Woman walkingIf you want to know about the best exercise for your health and fitness, you are not alone. The enormous benefit of the exercise for general health, longevity, and for warding off diseases has become so widely known these days that fitness clubs have been cropping up everywhere to cater to the growing demand. Health conscious joggers have been filling our streets as never before. Clearly, people have become aware of the importance of exercise, particularly jogging (or aerobics in general), to health and well-being.

What is generally not known is that regular brisk walking provides many (if not all) of the benefits of jogging. It is also simpler, causes less injury, and is much safer than running or jogging. The beauty of walking is that it is something we learned how to do when we were barely two years old and is something we will probably continue to do long after we retire. Furthermore, it requires no skill, needs no practice, and no equipment except for a good pair of sturdy shoes. Those are just a few of the reasons why walking is considered the best exercise.

Walking 30 to 60 minutes a day offers the following benefits:

1. Walking minimizes the risk of type 2 diabetes.

Regular brisk walking improves utilization of insulin and controls cholesterol and blood sugar levels. According to the diabetes prevention program, walking for 50 minutes a week and achieving a 7 percent reduction in weight decreases the risk of getting type-2 diabetes by up to 58%. Walking burns about 100 calories per mile is thus one of the best ways to prevent or combat type-2 diabetes.

2. Improves blood circulation

Walking boosts blood circulation by increasing the size and efficiency of blood vessels. This is particularly beneficial for people who suffer from poor blood circulation in their feet, legs, or arms. Increased blood circulation and increased heartbeat rate in turn facilitate the transport of oxygen rich blood to lungs and muscles thereby increasing their efficiency markedly. That is one reason why walking is often prescribed as the best exercise after heart surgery.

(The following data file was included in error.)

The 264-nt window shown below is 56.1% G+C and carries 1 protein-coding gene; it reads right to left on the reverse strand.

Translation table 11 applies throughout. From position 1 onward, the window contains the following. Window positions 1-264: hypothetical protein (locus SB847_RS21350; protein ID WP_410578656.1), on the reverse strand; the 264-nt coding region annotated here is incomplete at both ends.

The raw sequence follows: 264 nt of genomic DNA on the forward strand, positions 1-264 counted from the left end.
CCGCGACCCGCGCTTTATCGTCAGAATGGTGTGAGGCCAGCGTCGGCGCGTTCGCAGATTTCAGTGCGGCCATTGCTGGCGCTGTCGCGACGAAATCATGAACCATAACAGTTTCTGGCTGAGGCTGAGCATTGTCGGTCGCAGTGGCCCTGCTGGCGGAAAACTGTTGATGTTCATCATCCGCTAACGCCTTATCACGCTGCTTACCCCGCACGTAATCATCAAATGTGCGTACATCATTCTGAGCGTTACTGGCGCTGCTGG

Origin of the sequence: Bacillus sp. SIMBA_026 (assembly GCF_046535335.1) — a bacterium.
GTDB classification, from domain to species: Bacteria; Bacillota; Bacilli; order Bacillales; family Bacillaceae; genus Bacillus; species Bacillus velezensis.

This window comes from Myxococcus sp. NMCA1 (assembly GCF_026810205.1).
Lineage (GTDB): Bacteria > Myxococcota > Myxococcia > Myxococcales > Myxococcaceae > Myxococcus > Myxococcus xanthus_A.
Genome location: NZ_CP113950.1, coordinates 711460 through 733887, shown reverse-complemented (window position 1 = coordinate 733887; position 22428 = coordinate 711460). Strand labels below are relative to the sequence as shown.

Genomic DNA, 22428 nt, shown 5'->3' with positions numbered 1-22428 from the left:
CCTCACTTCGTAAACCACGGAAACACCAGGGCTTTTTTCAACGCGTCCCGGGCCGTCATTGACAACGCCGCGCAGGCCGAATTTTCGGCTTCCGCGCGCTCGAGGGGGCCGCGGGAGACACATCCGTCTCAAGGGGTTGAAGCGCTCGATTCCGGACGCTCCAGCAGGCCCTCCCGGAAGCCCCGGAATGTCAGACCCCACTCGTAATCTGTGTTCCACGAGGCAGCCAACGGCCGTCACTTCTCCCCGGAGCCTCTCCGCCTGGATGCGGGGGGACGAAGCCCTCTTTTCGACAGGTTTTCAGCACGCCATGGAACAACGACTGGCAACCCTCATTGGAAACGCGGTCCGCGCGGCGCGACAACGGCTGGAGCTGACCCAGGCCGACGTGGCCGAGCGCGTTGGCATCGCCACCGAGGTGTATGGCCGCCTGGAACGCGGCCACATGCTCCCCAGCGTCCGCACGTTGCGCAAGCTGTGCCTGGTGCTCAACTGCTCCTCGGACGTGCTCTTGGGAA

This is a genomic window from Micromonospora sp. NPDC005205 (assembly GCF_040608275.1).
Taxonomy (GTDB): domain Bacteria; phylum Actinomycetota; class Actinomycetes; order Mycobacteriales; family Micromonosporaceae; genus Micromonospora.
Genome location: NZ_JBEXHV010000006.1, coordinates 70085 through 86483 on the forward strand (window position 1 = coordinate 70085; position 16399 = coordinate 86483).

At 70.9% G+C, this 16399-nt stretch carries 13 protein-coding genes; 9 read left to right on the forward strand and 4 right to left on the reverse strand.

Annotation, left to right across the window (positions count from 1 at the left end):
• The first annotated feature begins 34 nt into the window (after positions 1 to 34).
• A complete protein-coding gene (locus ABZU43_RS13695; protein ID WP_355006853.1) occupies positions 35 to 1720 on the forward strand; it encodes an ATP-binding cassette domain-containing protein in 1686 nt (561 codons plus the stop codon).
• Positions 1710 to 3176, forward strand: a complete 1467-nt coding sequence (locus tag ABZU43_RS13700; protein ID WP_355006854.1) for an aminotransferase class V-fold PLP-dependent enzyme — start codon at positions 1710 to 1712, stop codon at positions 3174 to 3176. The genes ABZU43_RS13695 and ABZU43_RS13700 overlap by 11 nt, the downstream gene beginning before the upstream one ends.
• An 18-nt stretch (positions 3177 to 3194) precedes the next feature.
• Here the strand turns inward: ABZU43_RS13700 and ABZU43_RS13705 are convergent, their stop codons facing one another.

3. Increases bone density

Another benefit you can accrue from regular walking is increased bone density. Several studies have shown that brisk walking significantly increases bone density particularly in older and post-menopausal women. Furthermore, by improving circulation around the legs, walking ensures that bones get the calcium and potassium they need for optimal functioning.

4. Walking improves physical function among the elderly
Walking is particularly useful for the elderly who tend to be vulnerable to injuries. Many elderly people find jogging too strenuous to practice on a regular basis and are liable to accidents and injuries. Walking on the other hand is less stressful, less likely to cause injuries or accidents, and can even be enjoyable.

5. Improves brain function

Walking in the mountainsIn addition to the physical benefits listed above, walking also has a positive effect on the brain. According to some studies, it improves memory and cognitive function and battles declines in brain function that comes with aging. Researchers have also confirmed that the cognitive function of women who walked at least 2 hours per week is significantly greater than women who walked less than 30 minutes. Walking also relieves stress, depression, and anxiety by causing the release of endorphins – the body’s natural tranquilizers.

The above are just some of the benefits you can derive from walking. All you need to derive benefits is to walk more often and to do it briskly and vigorously. To maximize benefits, maintain proper posture while you walk; stand up straight and tall with your chin up and with each step, swing the arm opposite to your forward feet.

One final note: walking shouldn’t be done casually or intermittently. You will gain little if you do it haphazardly and inconsistently. One effective way to motivate yourself and overcome your lethargy is to do it with a walking buddy. If someone is counting on you or waiting for you to show up, you are less likely to skip or cancel a commitment.

It may also help to constantly remind yourself of the good-feeling that follows walking. When we walk, the body releases the chemical serotonin, the natural feel-good hormone.
Endorphins (happy hormones) are also released and that is why you feel a mild, natural high at the end of a walking workout session. Remembering this feeling can be a good incentive for you to keep doing it. However you do it, maintain a consistent routine; stick to it and you will find out yourself why walking is the best exercise.

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